Editorial: Mental health needs
Kansas needs more than a short-term solution for its overcrowded mental health facilities.
The closure in recent years of several mental health facilities has left Kansas with just two in-patient facilities for patients with severe mental illness. Now, one of those facilities, Osawatomie State Hospital, is in danger of losing its ability to claim Medicare reimbursements if it doesn’t address deficiencies by Dec. 5.
Chief among those deficiencies apparently is a chronic problem with overcrowding at Osawatomie, which also can contribute to treatment and personnel problems at the hospital. The facility is licensed to serve 206 patients, but when surveyors from the Kansas Department of Health and Environment visited the hospital on Oct. 20, it had 250 patients. In many instances that meant three patients were living in rooms designed for two people. By Oct. 29, the hospital’s census was down to 235 patients.
Representatives of the Kansas Department for Aging and Disability Services say they have put together a plan for corrective action and are confident the hospital won’t lose its Medicare certification. The primary plan for reducing the census at Osawatomie is to look for ways to move patients into psychiatric beds in community hospitals or transition them to services provided by the state’s 26 licensed community mental health centers like Bert Nash Mental Health Center in Lawrence.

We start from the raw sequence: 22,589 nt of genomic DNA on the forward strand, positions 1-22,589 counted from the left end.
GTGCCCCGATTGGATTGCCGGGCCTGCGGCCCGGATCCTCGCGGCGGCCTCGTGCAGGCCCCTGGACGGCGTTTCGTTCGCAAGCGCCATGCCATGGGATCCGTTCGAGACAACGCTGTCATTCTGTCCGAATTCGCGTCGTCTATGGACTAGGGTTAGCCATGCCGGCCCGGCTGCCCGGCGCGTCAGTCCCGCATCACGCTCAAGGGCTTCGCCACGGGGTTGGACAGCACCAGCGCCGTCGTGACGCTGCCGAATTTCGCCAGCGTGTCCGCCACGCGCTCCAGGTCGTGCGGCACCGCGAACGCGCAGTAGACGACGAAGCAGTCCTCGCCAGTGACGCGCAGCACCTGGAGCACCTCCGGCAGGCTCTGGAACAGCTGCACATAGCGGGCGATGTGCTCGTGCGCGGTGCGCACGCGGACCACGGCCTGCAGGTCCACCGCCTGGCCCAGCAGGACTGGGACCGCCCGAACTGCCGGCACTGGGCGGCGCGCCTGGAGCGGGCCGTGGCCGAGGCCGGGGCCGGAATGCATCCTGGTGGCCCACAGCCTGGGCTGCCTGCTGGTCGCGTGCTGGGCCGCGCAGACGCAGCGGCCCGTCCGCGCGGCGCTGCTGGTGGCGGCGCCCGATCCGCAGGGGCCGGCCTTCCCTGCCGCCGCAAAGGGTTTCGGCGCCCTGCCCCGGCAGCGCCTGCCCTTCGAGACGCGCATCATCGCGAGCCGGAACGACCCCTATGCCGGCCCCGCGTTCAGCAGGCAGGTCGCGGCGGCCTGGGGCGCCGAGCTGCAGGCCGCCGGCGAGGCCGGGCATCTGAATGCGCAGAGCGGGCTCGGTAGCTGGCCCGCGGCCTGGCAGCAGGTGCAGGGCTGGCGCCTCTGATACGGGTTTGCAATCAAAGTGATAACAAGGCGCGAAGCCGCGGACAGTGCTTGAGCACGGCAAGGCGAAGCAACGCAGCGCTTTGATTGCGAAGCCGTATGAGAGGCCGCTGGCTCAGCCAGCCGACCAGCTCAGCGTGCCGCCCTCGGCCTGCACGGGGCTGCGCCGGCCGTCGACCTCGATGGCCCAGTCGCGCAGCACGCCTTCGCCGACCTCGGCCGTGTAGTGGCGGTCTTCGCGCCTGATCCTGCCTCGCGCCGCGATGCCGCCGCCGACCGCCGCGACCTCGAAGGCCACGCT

This strategy raises a number of questions. How many “community” hospitals in Kansas have psychiatric units. Lawrence Memorial Hospital closed its unit a number of years ago, in part, because of the difficulty of keeping enough psychiatrists to staff the unit. It seems that any hospital smaller than LMH would have similar issues.
Transitioning people with mental illness into out-patient community services has been a goal for many years, but it isn’t always practical. Most of the people at Osawatomie are there because they have been declared dangerous to themselves or others. The services offered by a community mental health center may not be enough for them.
In addition, state funding for those community centers has been slashed in recent years. Many are struggling to maintain services for their current clients without taking on the additional burden of people with serious mental illness because state hospitals are overcrowded.
Even if Osawatomie is able to meet the Dec. 5 deadline and retain its Medicare funding, it probably won’t be long before the facility is once again over its licensed capacity. KDADS officials say other states are dealing with similar problems, but that doesn’t mean the situation in Kansas is OK. Providing appropriate care for people with mental illness is a matter of public safety as well as individual quality of life. Kansas needs to find a long-range solution to what obviously is a chronic problem.